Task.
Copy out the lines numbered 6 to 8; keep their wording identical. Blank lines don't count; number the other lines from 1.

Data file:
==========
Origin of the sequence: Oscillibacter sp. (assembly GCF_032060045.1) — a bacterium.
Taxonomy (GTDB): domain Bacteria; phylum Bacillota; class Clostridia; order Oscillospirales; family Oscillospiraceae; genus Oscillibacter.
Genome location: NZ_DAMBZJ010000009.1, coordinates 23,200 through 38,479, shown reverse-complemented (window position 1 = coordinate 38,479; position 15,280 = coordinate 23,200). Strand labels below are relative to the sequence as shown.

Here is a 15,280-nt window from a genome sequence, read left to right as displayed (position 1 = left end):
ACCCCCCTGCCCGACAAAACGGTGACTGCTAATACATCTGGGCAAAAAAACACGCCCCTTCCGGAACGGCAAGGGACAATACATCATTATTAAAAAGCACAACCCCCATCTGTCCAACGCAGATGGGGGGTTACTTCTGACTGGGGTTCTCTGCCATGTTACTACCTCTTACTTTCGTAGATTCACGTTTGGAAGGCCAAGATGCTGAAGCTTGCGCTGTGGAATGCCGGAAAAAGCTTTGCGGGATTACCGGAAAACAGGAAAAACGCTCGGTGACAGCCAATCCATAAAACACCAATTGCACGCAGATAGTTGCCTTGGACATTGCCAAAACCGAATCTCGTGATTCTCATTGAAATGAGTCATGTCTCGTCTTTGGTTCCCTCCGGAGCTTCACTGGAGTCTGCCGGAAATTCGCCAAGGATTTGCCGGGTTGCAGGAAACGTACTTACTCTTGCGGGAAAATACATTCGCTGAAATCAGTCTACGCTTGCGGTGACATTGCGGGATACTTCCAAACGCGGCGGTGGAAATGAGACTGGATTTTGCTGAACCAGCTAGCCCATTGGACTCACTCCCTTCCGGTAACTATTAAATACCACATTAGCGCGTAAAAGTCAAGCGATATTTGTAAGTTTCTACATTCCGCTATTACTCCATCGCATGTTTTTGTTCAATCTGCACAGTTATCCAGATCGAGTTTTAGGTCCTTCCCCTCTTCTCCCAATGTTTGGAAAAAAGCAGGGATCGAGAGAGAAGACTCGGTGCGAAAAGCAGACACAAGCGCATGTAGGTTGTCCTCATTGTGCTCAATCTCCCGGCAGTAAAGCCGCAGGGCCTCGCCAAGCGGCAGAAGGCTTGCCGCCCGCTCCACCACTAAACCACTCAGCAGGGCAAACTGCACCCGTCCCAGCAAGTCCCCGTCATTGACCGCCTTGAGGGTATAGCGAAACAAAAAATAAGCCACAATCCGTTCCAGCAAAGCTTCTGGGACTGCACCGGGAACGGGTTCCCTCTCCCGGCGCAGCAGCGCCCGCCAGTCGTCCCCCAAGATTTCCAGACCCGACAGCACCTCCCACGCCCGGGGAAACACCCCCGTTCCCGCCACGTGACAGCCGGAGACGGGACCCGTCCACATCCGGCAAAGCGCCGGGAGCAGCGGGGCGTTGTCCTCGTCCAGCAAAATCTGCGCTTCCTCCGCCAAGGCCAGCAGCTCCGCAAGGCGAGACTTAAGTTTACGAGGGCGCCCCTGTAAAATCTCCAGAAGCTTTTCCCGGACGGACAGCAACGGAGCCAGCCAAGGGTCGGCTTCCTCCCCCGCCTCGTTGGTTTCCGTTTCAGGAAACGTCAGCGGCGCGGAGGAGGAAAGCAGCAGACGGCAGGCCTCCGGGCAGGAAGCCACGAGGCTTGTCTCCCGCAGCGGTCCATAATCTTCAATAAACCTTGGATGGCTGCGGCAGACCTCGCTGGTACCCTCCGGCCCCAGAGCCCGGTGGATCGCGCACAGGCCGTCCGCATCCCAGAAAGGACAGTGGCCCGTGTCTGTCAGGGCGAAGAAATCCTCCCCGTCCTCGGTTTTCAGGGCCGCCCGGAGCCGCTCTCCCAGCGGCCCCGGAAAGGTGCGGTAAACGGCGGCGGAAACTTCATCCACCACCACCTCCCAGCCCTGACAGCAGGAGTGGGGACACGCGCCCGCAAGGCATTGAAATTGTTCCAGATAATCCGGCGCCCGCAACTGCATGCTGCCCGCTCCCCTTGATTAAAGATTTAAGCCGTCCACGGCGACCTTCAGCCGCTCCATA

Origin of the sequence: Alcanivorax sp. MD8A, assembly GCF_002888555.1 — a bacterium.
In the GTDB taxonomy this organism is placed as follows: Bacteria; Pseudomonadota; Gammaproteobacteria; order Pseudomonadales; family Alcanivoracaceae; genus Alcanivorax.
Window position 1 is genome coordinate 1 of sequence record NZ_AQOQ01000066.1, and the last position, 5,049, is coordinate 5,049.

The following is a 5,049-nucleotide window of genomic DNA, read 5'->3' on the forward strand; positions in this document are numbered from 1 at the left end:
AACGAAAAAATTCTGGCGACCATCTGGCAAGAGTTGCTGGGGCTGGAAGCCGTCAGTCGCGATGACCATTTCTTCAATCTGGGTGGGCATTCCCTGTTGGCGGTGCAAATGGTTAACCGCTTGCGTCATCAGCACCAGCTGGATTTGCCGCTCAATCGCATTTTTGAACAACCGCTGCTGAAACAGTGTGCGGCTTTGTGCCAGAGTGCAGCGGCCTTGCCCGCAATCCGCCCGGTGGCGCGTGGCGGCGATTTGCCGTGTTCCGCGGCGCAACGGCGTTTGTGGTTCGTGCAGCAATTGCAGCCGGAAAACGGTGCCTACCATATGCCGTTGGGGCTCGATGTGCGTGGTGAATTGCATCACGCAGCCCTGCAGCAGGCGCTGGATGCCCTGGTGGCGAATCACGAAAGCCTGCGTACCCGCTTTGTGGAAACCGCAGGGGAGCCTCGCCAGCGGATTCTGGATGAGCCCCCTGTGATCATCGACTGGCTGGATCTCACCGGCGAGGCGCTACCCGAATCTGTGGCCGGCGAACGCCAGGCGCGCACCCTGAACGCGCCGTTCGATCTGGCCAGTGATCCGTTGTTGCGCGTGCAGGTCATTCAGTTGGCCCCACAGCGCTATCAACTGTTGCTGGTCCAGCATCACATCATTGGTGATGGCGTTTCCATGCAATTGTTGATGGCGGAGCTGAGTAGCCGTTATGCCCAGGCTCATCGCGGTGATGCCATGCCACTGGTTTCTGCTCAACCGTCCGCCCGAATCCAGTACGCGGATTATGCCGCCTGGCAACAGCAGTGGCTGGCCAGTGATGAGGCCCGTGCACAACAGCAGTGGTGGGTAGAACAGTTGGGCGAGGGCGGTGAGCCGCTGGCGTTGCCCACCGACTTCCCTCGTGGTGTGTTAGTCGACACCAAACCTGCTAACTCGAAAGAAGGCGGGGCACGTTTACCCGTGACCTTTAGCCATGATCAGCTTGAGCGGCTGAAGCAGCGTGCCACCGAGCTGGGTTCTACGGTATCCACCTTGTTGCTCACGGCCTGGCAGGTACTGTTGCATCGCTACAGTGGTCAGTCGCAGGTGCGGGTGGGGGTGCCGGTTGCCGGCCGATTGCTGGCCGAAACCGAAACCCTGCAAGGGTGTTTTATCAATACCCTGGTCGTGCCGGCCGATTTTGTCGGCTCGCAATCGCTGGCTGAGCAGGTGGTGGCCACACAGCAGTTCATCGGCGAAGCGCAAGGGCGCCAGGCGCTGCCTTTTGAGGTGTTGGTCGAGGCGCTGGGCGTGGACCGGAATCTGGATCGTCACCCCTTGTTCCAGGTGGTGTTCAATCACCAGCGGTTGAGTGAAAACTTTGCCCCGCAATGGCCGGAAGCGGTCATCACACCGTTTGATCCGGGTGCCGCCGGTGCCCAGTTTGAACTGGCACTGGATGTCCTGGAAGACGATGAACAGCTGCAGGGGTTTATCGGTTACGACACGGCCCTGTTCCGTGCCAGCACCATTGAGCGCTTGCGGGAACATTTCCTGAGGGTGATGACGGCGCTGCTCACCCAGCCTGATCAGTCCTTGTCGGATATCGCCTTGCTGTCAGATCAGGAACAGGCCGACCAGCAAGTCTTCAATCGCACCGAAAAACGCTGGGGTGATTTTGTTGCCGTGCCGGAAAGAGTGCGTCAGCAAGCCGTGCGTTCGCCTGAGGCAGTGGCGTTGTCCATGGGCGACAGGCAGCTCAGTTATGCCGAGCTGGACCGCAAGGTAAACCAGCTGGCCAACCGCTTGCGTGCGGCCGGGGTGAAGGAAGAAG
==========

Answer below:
Origin of the sequence: Alcanivorax sp. MD8A, assembly GCF_002888555.1 — a bacterium.
In the GTDB taxonomy this organism is placed as follows: Bacteria; Pseudomonadota; Gammaproteobacteria; order Pseudomonadales; family Alcanivoracaceae; genus Alcanivorax.
Window position 1 is genome coordinate 1 of sequence record NZ_AQOQ01000066.1, and the last position, 5,049, is coordinate 5,049.